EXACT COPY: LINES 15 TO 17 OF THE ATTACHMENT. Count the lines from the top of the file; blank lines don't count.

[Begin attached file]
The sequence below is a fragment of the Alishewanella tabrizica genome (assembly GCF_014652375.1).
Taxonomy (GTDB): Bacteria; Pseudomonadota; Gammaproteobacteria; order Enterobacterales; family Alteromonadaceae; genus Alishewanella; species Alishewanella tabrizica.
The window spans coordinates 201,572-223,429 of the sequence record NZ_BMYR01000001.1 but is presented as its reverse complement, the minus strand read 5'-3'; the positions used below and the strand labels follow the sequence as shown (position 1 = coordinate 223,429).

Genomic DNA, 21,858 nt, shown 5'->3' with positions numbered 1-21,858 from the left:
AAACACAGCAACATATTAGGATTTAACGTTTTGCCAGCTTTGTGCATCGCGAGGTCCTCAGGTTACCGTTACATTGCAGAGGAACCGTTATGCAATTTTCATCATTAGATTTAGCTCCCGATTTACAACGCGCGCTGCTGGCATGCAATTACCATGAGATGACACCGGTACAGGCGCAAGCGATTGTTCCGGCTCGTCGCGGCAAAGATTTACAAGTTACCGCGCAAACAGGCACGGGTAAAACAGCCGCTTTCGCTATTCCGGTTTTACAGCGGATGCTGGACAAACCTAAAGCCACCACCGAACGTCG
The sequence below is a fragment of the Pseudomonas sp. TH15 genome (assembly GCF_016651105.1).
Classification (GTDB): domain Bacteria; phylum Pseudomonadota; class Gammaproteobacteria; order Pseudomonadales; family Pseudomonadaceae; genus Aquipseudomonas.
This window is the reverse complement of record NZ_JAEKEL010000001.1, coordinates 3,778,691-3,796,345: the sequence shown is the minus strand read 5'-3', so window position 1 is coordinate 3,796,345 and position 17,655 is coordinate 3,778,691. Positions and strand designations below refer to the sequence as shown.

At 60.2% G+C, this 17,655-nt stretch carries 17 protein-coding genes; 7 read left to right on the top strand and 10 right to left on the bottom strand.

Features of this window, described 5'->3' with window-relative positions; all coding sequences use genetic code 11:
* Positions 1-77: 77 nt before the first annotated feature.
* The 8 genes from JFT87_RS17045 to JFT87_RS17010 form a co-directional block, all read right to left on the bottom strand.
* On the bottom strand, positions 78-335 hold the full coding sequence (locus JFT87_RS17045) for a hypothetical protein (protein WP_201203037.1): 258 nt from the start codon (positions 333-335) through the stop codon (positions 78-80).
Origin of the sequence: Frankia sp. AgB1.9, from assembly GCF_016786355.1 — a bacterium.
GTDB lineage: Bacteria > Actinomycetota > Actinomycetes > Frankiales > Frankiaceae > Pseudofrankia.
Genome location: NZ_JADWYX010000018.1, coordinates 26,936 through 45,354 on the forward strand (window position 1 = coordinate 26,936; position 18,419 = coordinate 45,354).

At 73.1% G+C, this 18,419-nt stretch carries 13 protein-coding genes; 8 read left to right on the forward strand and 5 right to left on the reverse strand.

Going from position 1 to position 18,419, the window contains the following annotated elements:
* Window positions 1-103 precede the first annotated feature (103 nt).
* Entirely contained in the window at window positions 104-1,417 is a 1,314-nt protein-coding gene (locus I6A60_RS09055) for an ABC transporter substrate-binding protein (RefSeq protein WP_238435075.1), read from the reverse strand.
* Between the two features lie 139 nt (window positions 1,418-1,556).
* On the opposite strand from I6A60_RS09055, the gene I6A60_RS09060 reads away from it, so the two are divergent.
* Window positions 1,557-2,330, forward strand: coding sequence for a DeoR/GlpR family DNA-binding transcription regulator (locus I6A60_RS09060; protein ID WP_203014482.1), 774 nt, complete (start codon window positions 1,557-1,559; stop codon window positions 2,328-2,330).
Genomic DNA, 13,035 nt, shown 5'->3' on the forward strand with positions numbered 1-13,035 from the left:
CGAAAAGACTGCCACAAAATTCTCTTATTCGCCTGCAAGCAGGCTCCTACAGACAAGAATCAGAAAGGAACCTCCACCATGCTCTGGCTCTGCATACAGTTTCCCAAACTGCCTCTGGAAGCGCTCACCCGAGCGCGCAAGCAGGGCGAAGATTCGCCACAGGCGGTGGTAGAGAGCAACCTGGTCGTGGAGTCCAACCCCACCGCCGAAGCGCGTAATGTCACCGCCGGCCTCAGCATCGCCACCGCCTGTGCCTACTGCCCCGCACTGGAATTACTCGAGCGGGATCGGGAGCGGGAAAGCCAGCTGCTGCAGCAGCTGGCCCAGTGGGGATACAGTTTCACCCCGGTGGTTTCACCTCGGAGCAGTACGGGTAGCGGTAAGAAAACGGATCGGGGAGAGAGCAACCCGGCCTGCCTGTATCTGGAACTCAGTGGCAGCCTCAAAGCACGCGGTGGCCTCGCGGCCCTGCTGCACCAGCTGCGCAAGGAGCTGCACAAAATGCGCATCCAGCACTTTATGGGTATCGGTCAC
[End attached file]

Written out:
GTDB lineage: Bacteria > Actinomycetota > Actinomycetes > Frankiales > Frankiaceae > Pseudofrankia.
Genome location: NZ_JADWYX010000018.1, coordinates 26,936 through 45,354 on the forward strand (window position 1 = coordinate 26,936; position 18,419 = coordinate 45,354).

At 73.1% G+C, this 18,419-nt stretch carries 13 protein-coding genes; 8 read left to right on the forward strand and 5 right to left on the reverse strand.